The Evolving Role of Business Education

The Evolving Role of Business Education

A new model is emerging for educating a new generation of business people.

Technology, which has already devastated factory jobs, is beginning to affect middle- and upper-middle-class jobs. A majority of the jobs today’s elementary school students will be working at do not even exist today. Are today’s business curricula preparing students with the required skills?

Business programs were designed to serve the needs of large corporations. Today, many schools are abandoning the MBA program. The market is signaling that these programs are past their prime.

The fastest-growing business segment of the future is the business of one. We should all be preparing for a “1099 economy.” Educational institutions should broaden the narrative to prepare people with entrepreneurial essentials, even if they may not see themselves as unicorn-builders.

The next-generation problem-solving ecosystem will coalesce around a university. More and more universities have caught the entrepreneurial bug. While their leadership emphasizes the value of entrepreneurship, their pedagogical approach and organizational infrastructure are inconsistent with the entrepreneurial process. Traditional curricular and co-curricular activities don’t fit. A significant opportunity exists to train creative and talented people who can function in the emerging environment.

A panel of entrepreneurial educators in the Twin Cities recently discussed the opportunity of mass education of skills for the emerging economy. Some key observations:

  • A need to define entrepreneurship and prepare tools to teach it.
  • Getting beyond the fads (lean startup, human-centered design, etc.) to the basics. These include:

    •Critical thinking and problem-solving
    •Collaboration across networks and leading by influence
    •Agility and adaptability n Initiative and entrepreneurship
    •Effective oral and written communication
    •Assessing and analyzing information
    •Curiosity and imagination

  • Delivery of these basics tailored to students arriving with a wide variety of skills.
  • Integration of these basics into the core curriculum at both the graduate and undergraduate level.
  • Merging vocational skills with business acumen.
  • Linking with high schools that are focused on entrepreneurship.

The academic program design itself should have some key features:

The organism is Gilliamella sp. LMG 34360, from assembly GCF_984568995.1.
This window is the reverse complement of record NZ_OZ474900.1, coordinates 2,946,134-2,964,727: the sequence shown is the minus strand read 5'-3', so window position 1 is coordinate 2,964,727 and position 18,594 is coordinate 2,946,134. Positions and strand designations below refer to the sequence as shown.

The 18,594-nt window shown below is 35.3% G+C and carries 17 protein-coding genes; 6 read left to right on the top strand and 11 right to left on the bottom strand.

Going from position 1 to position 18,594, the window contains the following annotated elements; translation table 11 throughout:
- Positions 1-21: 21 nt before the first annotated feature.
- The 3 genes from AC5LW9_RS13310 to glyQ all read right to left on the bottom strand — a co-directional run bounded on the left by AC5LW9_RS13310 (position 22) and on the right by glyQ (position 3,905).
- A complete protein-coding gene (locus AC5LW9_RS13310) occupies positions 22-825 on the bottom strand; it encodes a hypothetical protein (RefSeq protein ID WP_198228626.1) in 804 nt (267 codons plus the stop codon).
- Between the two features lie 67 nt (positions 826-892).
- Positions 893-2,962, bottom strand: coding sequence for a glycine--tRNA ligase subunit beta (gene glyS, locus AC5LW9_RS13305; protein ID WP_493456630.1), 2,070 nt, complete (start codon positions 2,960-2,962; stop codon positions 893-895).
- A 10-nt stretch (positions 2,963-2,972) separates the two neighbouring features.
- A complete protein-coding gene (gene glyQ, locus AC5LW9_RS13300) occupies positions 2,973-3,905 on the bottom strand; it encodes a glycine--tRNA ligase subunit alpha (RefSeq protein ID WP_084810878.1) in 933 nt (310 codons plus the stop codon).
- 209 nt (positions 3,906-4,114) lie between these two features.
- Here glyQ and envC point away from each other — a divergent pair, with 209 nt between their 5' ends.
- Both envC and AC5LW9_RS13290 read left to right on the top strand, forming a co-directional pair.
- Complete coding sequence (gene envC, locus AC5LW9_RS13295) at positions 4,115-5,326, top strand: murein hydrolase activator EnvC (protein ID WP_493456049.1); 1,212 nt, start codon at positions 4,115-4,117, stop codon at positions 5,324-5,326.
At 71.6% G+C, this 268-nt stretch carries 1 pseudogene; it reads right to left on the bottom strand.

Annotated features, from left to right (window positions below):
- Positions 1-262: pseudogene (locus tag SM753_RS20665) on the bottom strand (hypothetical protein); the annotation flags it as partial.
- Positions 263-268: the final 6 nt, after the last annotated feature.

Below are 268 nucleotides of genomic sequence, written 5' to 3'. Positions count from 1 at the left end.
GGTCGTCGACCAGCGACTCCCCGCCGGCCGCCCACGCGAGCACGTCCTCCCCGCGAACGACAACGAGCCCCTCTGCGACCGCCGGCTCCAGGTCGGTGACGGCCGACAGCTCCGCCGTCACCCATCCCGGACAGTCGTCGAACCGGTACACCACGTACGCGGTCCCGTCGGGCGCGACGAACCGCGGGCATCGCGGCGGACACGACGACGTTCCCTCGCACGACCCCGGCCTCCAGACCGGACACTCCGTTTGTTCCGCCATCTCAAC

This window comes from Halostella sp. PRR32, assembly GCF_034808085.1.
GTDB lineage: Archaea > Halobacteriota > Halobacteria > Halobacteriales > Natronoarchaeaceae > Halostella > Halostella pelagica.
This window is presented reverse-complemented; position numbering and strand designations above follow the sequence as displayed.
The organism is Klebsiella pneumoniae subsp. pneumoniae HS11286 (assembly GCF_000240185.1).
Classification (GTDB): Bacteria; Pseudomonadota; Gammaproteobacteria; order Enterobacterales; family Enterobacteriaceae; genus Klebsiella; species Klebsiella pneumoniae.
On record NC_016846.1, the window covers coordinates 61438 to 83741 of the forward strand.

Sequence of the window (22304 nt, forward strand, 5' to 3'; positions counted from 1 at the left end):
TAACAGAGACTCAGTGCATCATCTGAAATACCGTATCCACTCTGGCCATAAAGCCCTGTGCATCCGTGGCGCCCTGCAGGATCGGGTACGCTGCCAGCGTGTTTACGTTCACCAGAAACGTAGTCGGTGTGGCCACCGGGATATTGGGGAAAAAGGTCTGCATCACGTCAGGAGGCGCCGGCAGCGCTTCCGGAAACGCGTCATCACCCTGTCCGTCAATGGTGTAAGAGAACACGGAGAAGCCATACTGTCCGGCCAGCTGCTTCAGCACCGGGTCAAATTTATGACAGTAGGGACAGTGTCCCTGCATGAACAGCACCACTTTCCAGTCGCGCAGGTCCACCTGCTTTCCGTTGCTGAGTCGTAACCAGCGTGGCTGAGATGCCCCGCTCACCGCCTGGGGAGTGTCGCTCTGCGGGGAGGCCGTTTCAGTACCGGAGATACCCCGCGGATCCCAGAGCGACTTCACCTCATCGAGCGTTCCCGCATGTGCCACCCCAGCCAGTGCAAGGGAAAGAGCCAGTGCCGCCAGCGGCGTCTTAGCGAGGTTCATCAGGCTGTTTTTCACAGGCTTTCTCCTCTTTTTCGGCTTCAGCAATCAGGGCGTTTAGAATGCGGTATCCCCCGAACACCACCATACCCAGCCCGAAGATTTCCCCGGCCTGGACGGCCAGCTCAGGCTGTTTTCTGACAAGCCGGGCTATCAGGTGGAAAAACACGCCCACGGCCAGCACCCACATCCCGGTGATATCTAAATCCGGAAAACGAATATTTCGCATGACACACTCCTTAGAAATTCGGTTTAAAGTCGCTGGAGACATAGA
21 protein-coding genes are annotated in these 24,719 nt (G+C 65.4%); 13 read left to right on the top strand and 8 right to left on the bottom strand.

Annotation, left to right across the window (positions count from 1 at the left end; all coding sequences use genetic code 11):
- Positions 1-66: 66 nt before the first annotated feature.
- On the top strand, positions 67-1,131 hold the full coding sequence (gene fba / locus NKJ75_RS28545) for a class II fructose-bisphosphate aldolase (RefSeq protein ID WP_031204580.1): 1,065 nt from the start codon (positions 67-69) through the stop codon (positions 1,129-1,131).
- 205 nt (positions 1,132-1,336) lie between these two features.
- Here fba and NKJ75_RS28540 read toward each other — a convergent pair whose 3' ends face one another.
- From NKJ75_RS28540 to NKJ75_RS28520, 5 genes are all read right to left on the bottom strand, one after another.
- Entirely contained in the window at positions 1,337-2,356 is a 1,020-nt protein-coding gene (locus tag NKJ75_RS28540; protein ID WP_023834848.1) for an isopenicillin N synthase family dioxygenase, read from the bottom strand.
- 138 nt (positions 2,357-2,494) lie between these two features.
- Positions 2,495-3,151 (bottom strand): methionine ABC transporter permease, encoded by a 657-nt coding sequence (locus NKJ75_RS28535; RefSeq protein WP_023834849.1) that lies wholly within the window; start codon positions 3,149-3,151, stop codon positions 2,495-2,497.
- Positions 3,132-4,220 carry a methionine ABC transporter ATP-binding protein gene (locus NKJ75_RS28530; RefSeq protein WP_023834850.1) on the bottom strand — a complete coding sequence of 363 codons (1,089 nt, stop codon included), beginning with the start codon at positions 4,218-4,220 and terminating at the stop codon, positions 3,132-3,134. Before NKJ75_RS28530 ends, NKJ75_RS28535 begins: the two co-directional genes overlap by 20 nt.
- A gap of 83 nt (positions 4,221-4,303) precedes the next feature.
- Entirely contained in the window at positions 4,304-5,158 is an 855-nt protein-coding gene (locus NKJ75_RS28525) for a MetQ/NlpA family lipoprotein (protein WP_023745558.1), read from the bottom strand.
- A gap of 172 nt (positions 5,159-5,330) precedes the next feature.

• Flexibility: Changing the core program based on its effectiveness.
  • Practice: Providing a growth mindset augmented with practical learning. We need to go beyond introduction to terms and add essential skills and competencies—details such as how to start a business, developing the persistence to overcome failure, etc.
  • Execution: Imparting superior execution skills; most new companies will not be based on new technologies.
  • Self-reliance: Avoiding over-dependence on venture capital.
  • Academic and practical perspective: Value both to tease out best practices.
  • Ecosystem hub: This can be a gateway between the resources of a university and a smaller business. It should bring together fragmented activities by collaborating with various related entities such as funders, creative types, engineers, etc.
  • Maker spaces, incubators, accelerators: Providing places for hands-on experimentation and building from the idea up.
  • Co-curricular activities:

    •Business plan competitions
    •Links with mentors
    •Internships with community entrepreneurs
    •Peer-to-peer learning activities
    •Opportunities for global awareness through international projects

  • Educating parents on the value of entrepreneurial education beyond traditional courses.
  • Delivery: Vetted content from a variety of sources through online programs.
  • Mastery-based progression: Rather than the traditional progress based on time spent in a course.

This is the panel’s wish list. To achieve even a fraction of this, many obstacles will need to be removed. They are:

  • Unstable funding: Be part of a university’s strategic plan and on a sustainable fundraising path. Without such an endowment the program will forever be chasing tuition dollars and fighting other disciplines for access.
  • Narrow base: Growth in entrepreneurship should be university-wide, in liberal arts as well as engineering and other sciences. Without other skills, entrepreneurial education is not sufficient preparation.
  • Confinement to the business school: Accreditation requirements fold entrepreneurial education under business school rules. To gain university-wide adoption, this program should be outside the business school. Attendees should be able to find a problem that is within their own chosen domain; the task is to educate them and develop skills to execute on that. This will require links with the broader faculty and enough funding that the program can stand on its own feet.

Chances are a majority of your students are not going to start a venture. The criteria for success should be measured by performance in the marketplace—whether starting a business, finding a job or doing well.

Rajiv Tandon is executive director of the Institute for Innovators and Entrepreneurs and an advocate for the future of entrepreneurship in Minnesota. He facilitates peer groups of Minnesota CEOs. He can be reached at

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